Paul brings Timothy up-to-date on the whereabouts of two other fellow-workers from Ephesus (2 Tim. 4:20). Erastus is still in Corinth (where he is the Director of Public Works) (see Acts 19:22 & Romans 16:23) while Trophimus was left by Paul in Miletus because he was ill.

Paul urges Timothy to do his best to visit him in Rome before the winter (when storms would make the Mediterranean Sea crossing from Ephesus impossible) (2 Tim. 4:21-22).

He sends greetings from Eubulus, Pudens, Linus (who, according to tradition, became the first leader of the church in Rome, after Paul and Peter), Claudia and the other believers in Rome, before finishing with a benediction: “The Lord be with your spirit. Grace be with you” (2 Timothy 4:22).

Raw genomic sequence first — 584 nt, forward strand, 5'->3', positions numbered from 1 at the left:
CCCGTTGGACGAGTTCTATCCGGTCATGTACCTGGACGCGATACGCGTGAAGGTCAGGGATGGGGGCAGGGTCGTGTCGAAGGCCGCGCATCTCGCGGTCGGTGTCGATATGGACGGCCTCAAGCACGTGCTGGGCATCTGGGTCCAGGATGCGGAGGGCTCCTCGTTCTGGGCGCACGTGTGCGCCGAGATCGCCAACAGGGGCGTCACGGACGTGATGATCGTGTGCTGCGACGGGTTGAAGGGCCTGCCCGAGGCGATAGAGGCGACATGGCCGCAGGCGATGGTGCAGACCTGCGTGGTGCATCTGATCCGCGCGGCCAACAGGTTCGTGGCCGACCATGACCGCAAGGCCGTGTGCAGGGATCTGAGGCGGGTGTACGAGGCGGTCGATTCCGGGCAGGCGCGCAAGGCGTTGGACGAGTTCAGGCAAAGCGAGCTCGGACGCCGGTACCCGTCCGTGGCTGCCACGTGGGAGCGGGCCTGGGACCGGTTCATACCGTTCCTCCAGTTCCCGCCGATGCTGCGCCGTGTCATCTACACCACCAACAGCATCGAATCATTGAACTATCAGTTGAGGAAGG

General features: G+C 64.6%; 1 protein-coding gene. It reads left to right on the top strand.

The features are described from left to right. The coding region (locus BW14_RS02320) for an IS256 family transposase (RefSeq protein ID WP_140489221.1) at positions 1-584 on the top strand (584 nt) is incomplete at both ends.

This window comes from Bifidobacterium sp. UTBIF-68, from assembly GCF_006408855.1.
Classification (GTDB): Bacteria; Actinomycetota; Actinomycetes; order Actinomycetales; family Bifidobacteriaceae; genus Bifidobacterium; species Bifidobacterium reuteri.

No-one knows exactly when Paul died. The Basilica San Paolo alle Tre Fontane (the ‘Church of St Paul with the three fountains’), south of Rome’s city centre on the Via Ostiense, is believed to mark the spot where Paul was executed in c.67AD. The Basilica of San Paolo fuori le Mura, also on the Via Ostiense just outside the old Roman city walls, was built originally in the 4th century AD by the Christian emperor Constantine, where an earlier memorial marked the spot believed to be the site of Paul’s burial.

The photo shows the Temple of Concord (left) and the Arch of Septimius Severus (right) in the Roman Forum at Rome. The Mamertine Prison is underneath the building at the far left of the photo (the Basilica di San Paolo in Carcere).

You can read more about Paul's final days @ https://www.thebiblejourney.org/…/16…/pauls-final-sacrifice/